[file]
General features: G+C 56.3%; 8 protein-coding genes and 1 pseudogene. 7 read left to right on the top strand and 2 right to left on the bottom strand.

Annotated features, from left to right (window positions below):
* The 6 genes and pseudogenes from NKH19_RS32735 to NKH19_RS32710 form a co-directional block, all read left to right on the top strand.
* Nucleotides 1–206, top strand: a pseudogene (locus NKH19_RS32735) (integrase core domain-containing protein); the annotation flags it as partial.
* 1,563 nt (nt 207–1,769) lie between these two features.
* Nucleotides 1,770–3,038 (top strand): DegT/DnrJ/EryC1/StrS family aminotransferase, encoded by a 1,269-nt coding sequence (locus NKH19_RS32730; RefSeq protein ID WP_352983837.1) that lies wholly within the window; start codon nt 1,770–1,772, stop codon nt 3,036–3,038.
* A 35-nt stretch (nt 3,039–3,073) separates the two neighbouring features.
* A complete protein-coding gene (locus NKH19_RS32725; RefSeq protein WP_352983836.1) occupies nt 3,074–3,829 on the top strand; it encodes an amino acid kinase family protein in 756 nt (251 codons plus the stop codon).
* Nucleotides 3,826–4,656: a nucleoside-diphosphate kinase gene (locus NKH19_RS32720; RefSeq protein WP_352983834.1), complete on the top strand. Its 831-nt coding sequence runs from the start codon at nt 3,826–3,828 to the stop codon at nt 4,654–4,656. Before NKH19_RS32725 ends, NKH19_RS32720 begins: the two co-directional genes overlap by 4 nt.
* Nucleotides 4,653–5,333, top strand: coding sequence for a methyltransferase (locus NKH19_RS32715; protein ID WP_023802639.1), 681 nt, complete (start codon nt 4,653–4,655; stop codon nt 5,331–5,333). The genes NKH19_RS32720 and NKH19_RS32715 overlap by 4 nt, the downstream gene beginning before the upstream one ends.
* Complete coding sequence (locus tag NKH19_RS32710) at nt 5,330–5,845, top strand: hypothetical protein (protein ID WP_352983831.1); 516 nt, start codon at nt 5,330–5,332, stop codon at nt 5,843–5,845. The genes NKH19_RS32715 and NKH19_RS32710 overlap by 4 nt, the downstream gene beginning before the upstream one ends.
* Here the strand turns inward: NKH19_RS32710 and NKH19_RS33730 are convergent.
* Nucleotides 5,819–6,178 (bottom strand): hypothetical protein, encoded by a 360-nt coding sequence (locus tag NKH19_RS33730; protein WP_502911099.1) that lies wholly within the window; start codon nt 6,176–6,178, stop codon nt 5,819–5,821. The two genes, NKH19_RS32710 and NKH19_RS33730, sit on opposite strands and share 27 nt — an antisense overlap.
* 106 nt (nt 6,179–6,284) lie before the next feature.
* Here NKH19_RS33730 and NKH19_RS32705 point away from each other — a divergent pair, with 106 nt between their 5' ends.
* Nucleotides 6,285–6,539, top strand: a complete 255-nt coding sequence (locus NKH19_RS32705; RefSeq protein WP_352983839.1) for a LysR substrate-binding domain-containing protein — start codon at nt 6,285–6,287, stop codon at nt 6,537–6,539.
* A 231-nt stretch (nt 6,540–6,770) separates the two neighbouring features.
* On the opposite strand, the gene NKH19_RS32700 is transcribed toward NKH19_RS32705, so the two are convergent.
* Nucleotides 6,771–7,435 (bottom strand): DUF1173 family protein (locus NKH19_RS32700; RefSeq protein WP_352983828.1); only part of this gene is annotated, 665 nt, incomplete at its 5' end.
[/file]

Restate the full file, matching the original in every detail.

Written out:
General features: G+C 56.3%; 8 protein-coding genes and 1 pseudogene. 7 read left to right on the top strand and 2 right to left on the bottom strand.

Annotated features, from left to right (window positions below):
* The 6 genes and pseudogenes from NKH19_RS32735 to NKH19_RS32710 form a co-directional block, all read left to right on the top strand.
* Nucleotides 1–206, top strand: a pseudogene (locus NKH19_RS32735) (integrase core domain-containing protein); the annotation flags it as partial.
* 1,563 nt (nt 207–1,769) lie between these two features.
* Nucleotides 1,770–3,038 (top strand): DegT/DnrJ/EryC1/StrS family aminotransferase, encoded by a 1,269-nt coding sequence (locus NKH19_RS32730; RefSeq protein ID WP_352983837.1) that lies wholly within the window; start codon nt 1,770–1,772, stop codon nt 3,036–3,038.
* A 35-nt stretch (nt 3,039–3,073) separates the two neighbouring features.
* A complete protein-coding gene (locus NKH19_RS32725; RefSeq protein WP_352983836.1) occupies nt 3,074–3,829 on the top strand; it encodes an amino acid kinase family protein in 756 nt (251 codons plus the stop codon).
* Nucleotides 3,826–4,656: a nucleoside-diphosphate kinase gene (locus NKH19_RS32720; RefSeq protein WP_352983834.1), complete on the top strand. Its 831-nt coding sequence runs from the start codon at nt 3,826–3,828 to the stop codon at nt 4,654–4,656. Before NKH19_RS32725 ends, NKH19_RS32720 begins: the two co-directional genes overlap by 4 nt.
* Nucleotides 4,653–5,333, top strand: coding sequence for a methyltransferase (locus NKH19_RS32715; protein ID WP_023802639.1), 681 nt, complete (start codon nt 4,653–4,655; stop codon nt 5,331–5,333). The genes NKH19_RS32720 and NKH19_RS32715 overlap by 4 nt, the downstream gene beginning before the upstream one ends.
* Complete coding sequence (locus tag NKH19_RS32710) at nt 5,330–5,845, top strand: hypothetical protein (protein ID WP_352983831.1); 516 nt, start codon at nt 5,330–5,332, stop codon at nt 5,843–5,845. The genes NKH19_RS32715 and NKH19_RS32710 overlap by 4 nt, the downstream gene beginning before the upstream one ends.
* Here the strand turns inward: NKH19_RS32710 and NKH19_RS33730 are convergent.
* Nucleotides 5,819–6,178 (bottom strand): hypothetical protein, encoded by a 360-nt coding sequence (locus tag NKH19_RS33730; protein WP_502911099.1) that lies wholly within the window; start codon nt 6,176–6,178, stop codon nt 5,819–5,821. The two genes, NKH19_RS32710 and NKH19_RS33730, sit on opposite strands and share 27 nt — an antisense overlap.
* 106 nt (nt 6,179–6,284) lie before the next feature.
* Here NKH19_RS33730 and NKH19_RS32705 point away from each other — a divergent pair, with 106 nt between their 5' ends.
* Nucleotides 6,285–6,539, top strand: a complete 255-nt coding sequence (locus NKH19_RS32705; RefSeq protein WP_352983839.1) for a LysR substrate-binding domain-containing protein — start codon at nt 6,285–6,287, stop codon at nt 6,537–6,539.
* A 231-nt stretch (nt 6,540–6,770) separates the two neighbouring features.
* On the opposite strand, the gene NKH19_RS32700 is transcribed toward NKH19_RS32705, so the two are convergent.
* Nucleotides 6,771–7,435 (bottom strand): DUF1173 family protein (locus NKH19_RS32700; RefSeq protein WP_352983828.1); only part of this gene is annotated, 665 nt, incomplete at its 5' end.